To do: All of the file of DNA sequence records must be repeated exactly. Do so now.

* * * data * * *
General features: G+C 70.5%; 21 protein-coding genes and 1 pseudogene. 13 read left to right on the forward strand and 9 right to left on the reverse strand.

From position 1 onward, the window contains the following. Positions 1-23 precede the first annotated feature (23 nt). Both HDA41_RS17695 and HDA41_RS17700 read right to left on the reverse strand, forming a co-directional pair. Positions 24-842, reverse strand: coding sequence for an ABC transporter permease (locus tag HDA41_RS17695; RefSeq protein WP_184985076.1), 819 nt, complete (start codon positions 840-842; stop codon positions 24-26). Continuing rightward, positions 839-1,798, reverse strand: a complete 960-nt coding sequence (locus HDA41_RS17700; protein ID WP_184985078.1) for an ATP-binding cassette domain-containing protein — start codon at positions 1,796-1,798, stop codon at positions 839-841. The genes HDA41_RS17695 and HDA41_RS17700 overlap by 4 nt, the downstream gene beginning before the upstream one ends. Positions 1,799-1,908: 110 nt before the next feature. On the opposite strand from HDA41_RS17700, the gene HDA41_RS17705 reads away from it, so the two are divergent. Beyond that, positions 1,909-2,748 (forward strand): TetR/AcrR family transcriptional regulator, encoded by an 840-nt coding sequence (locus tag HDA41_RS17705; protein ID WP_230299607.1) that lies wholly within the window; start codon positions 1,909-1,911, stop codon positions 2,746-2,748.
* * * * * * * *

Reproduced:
General features: G+C 70.5%; 21 protein-coding genes and 1 pseudogene. 13 read left to right on the forward strand and 9 right to left on the reverse strand.

From position 1 onward, the window contains the following. Positions 1-23 precede the first annotated feature (23 nt). Both HDA41_RS17695 and HDA41_RS17700 read right to left on the reverse strand, forming a co-directional pair. Positions 24-842, reverse strand: coding sequence for an ABC transporter permease (locus tag HDA41_RS17695; RefSeq protein WP_184985076.1), 819 nt, complete (start codon positions 840-842; stop codon positions 24-26). Continuing rightward, positions 839-1,798, reverse strand: a complete 960-nt coding sequence (locus HDA41_RS17700; protein ID WP_184985078.1) for an ATP-binding cassette domain-containing protein — start codon at positions 1,796-1,798, stop codon at positions 839-841. The genes HDA41_RS17695 and HDA41_RS17700 overlap by 4 nt, the downstream gene beginning before the upstream one ends. Positions 1,799-1,908: 110 nt before the next feature. On the opposite strand from HDA41_RS17700, the gene HDA41_RS17705 reads away from it, so the two are divergent. Beyond that, positions 1,909-2,748 (forward strand): TetR/AcrR family transcriptional regulator, encoded by an 840-nt coding sequence (locus tag HDA41_RS17705; protein ID WP_230299607.1) that lies wholly within the window; start codon positions 1,909-1,911, stop codon positions 2,746-2,748.